Over five million Americans suffer from Alzheimer’s disease, the leading cause of dementia, and one in three seniors will die suffering from some sort of dementia. Unpaid caregivers–adult children, spouses, or other family members or close friends–provide the bulk of care for seniors suffering from dementia. And it is often these caregivers who must make the difficult decision to move a loved one to residential care.

If you’re in this situation, it’s likely that you have tried your best to keep your loved one at home. But there comes a time in most cases when you have to consider residential treatment–in the best interest of your loved one’s health and your own. Here are three things to think about when deciding whether the time is right for a move:

  1. Safety: Safety is the number one reason most caregivers decide to move their loved ones to residential care. As dementia progresses, often what start out as harmless mistakes–like putting reading glasses in the refrigerator–turn into more dangerous blunders–like leaving a gas burner on. Unsupervised, a deteriorating dementia patient can mix up medicines in potentially fatal ways or become confused about finances and fall prey to scammers. Dementia patients often start to wander away from home in confusion and put themselves in dangerous and frightening situations. Even with in-home help, it is hard to watch your loved one 24 hours a day, something that is possible in well-staffed, secured memory care living situations.

 

  1. Anxiety: Increasing dementia is often accompanied by increasing depression and anxiety. As the dementia sufferer finds it harder to comprehend and manage everyday life, he will often isolate himself socially, finding it too tough to keep up with normal conversation. Imagine how difficult it would be to live where you recognized no one, barely spoke the language, and didn’t understand any of the local customs. You’d be anxious too. A well-run memory care facility creates its own world with expectations the dementia patient understands and can meet and opportunities for socialization in which he or she can fully participate.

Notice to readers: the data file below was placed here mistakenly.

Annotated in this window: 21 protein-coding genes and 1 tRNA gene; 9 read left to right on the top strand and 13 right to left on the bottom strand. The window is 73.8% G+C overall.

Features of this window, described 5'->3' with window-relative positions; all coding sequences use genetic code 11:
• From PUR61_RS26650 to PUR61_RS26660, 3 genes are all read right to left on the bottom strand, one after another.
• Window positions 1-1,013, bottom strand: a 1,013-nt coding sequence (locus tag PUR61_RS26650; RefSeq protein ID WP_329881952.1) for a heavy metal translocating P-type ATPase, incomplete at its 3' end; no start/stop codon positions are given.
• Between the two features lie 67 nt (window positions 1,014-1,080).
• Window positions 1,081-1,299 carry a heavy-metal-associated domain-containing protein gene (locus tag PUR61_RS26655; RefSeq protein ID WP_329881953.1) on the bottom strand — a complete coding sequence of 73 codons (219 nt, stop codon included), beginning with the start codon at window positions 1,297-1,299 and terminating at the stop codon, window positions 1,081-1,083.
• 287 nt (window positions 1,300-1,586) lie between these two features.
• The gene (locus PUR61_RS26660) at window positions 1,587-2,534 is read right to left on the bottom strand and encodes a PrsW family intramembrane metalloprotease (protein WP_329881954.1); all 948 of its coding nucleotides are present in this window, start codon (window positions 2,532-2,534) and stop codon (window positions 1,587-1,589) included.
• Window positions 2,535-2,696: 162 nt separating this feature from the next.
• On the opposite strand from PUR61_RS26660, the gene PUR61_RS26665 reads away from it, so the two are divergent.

1. Your own health: Caregiving for a dementia sufferer is demanding, draining work, made all the more so by the knowledge that, in most cases, there is no cure for your loved one’s decline. If you are overtired and putting your own physical and mental health at risk by taking on too much, it’s time to look at residential care for your loved one. To admit you need help is an act of love that has the potential to improve the quality of life for the dementia suffer and for yourself.

 

Thousands if not millions of Americans are or will find themselves one day taking care of an elderly spouse, parent, or friend with dementia. And until medical science comes up with a cure for Alzheimer’s and other diseases that lead to dementia, most of those same caregivers will be in the position of considering residential care for their loved one. If you find yourself in this situation, these three considerations should be part of your deliberations over residential care.

Baxter Senior Living is a Senior Housing Community that will be located in Anchorage, Alaska off of Baxter Road. If you are seeking Anchorage Senior Housing, or Assisted Living Facilities in Alaska please contact us today to make your reservations. (907) 891-9696 or fill out our contact form and we will be in touch! contact us

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